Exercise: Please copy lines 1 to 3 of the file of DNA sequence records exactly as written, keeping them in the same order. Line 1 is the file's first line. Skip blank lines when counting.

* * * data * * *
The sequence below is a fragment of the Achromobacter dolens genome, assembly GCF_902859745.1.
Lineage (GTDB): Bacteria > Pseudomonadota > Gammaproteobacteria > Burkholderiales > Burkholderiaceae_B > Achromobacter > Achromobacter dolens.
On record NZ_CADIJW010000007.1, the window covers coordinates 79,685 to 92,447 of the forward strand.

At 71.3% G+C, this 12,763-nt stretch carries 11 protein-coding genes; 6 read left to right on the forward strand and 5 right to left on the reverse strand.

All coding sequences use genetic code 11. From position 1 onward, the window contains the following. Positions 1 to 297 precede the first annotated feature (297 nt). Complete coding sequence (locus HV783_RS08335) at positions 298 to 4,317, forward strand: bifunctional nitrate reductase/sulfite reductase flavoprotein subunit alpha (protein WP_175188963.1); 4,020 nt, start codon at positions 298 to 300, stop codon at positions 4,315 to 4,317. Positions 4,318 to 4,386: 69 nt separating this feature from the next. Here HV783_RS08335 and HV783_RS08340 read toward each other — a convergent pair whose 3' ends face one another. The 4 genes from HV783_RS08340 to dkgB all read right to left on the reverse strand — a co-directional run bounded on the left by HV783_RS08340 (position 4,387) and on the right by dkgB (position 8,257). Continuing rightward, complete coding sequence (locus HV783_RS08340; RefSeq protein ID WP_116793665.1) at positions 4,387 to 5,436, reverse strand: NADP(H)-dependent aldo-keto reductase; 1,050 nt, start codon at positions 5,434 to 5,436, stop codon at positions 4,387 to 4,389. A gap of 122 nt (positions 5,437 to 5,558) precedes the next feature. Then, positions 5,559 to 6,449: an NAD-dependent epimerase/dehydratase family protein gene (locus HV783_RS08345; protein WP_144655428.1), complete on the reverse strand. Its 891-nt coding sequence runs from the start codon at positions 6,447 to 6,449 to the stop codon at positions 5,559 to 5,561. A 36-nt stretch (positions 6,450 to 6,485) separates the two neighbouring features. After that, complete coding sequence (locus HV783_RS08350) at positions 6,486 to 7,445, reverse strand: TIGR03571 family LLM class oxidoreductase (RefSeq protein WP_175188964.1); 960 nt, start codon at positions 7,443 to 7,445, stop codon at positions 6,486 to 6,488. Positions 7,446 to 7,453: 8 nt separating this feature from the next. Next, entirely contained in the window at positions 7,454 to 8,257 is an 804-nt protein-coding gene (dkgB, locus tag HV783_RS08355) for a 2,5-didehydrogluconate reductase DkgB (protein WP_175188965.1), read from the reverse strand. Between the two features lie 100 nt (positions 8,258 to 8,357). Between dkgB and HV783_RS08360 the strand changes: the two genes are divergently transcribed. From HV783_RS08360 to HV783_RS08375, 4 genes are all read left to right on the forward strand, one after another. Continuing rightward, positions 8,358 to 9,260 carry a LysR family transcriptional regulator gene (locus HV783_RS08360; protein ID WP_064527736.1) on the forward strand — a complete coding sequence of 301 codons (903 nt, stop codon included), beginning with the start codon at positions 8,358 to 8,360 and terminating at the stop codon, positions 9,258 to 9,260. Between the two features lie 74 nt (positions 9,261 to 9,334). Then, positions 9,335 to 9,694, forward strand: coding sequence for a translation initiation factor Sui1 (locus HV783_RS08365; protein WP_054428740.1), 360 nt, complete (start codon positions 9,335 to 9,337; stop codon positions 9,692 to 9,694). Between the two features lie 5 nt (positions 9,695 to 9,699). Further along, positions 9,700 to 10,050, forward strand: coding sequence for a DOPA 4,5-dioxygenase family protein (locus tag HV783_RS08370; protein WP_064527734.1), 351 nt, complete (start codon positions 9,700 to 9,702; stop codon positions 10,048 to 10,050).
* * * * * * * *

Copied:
The sequence below is a fragment of the Achromobacter dolens genome, assembly GCF_902859745.1.
Lineage (GTDB): Bacteria > Pseudomonadota > Gammaproteobacteria > Burkholderiales > Burkholderiaceae_B > Achromobacter > Achromobacter dolens.
On record NZ_CADIJW010000007.1, the window covers coordinates 79,685 to 92,447 of the forward strand.